Now you’ve had your caffeine fix, you can take on the Old Quarter - the heart of Hanoi. These narrow streets are unlike anywhere else in South-East Asia as you’ll find shops on top of each other, food sellers on the road and motorbikes whizzing past you. It’s one of the unmissable things to do in Hanoi.
It’s an intense experience and most people’s first encounter with the Vietnamese love affair with the motorbike. Hanoi has five million motorbikes that serve the seven million people who live there, meaning that there are a lot of them on the road!
Even a simple thing like crossing the road can seem intimidating, but you’ll soon learn there is method in the madness. The key is to cross at a slow and steady pace without any sudden movements or stops. This will give the motorbikes time to anticipate where you’ll go and steer clear, enabling you to feel like Moses parting the Read Sea.
Simply wandering around aimlessly is fun in the Old Quarter as you’ll soon see specialist areas (we saw an area with dozens of toy shops that soon changed to mechanics and then tailors). You’ll be able to find anything you need.
Read more: Cat Ba Island - island bliss in Halong Bay
Getting to the Old Quarter
Giang Coffee is in the middle of the Old Quarter, so you can simply step outside and start walking. The Old Quarter are the narrow streets primarily to the north of Hoan Kiem Lake.
Read more: Sapa - why we didn’t love it
At the end of your walk, head towards Banh Mi 25 for a French lunch with a Vietnamese twist. We became addicted to Banh Mi for lunch as it packs in everything you love about a french baguette with the spices and flavours that make Vietnamese food so delicious.
Banh Mi 25 is a great option as the food here is good, cheap and popular with all travellers. We loved just sitting on a wooden stool and watching the bustle of the Old Quarter while we ate our lunch. The ones on the street are also great if you don’t need a place to sit for a while.
Once you can muster the energy to stand up after lunch, it’s time to see a bit more history. Head over to Hoa Lo Prison for a glimpse of the last 100 years in Hanoi.
Hoa Lo Prison is a tale of two important parts of Vietnamese History: the French occupation and the American War. It is a fascinating place to understand more of how Vietnam became the country it is today.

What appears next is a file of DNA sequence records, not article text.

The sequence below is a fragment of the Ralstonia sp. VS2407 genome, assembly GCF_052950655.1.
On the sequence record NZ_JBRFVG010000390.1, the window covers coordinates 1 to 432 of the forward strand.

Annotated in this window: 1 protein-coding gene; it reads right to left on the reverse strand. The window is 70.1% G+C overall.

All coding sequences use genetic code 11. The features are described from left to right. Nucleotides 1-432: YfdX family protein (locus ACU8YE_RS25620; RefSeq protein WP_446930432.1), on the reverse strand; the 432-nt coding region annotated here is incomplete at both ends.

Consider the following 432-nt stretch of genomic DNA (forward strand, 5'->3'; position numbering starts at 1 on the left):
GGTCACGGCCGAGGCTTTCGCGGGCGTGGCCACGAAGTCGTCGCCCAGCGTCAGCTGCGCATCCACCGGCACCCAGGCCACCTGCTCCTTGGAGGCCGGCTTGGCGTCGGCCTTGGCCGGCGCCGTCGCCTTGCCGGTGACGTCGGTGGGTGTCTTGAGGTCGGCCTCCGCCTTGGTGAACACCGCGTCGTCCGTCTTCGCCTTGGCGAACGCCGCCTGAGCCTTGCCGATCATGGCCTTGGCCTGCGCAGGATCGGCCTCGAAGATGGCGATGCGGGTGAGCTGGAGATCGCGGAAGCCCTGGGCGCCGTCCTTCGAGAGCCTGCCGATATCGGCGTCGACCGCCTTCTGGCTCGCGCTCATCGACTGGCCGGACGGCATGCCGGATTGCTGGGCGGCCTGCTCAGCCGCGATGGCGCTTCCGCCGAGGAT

The prison starts giving a lot of information about how Hoa Lo was created by the French to imprison locals who they deemed as criminals or a threat. The conditions were horrific, with nothing in the way of comfort, proper food or basic ammenities. Prisoners were locked in manacles to benches and crushed into small spaces. Others were locked away in tiny, dark cells in solitary confinement. It is an exhibition of the horrific treatment of prisoners by colonialists in the 19th and 20th Century.
The rest of the prison takes you through the Vietnam War with the United States. Here is where it changes tone significantly as they claim how nicely prisoners of war were treated and there’s several pictures of smiling servicemen playing basketball or having Christmas Dinner. The contrast is huge and intentional. However, this isn’t the whole truth.
Don’t believe all you see
You will need to take with a pinch of salt everything in the prison as it is intentionally slanted as propaganda for the Communist Party. The revolution against the French was the birth of the independence movement and the brutality of the French occupiers is meant to be contrasted against the supposed benevolence of the Vietnamese to the American POWs.
Anyone who knows the experience of John McCain (the senator and presidential candidate) will know that for photos and film he was told to praise his prison masters, but was then tortured so severely that he couldn’t lift his hands above his shoulders. The Vietnamese were known for their brutality and didn’t actually declare any Americans as Prisoners of War, choosing to torture them barbarically outside of international law.
Don’t let this put you off going though. It is still interesting to see the Vietnamese government’s side of history. However, don’t believe all that you’re being fed!
Getting to Hoa Lo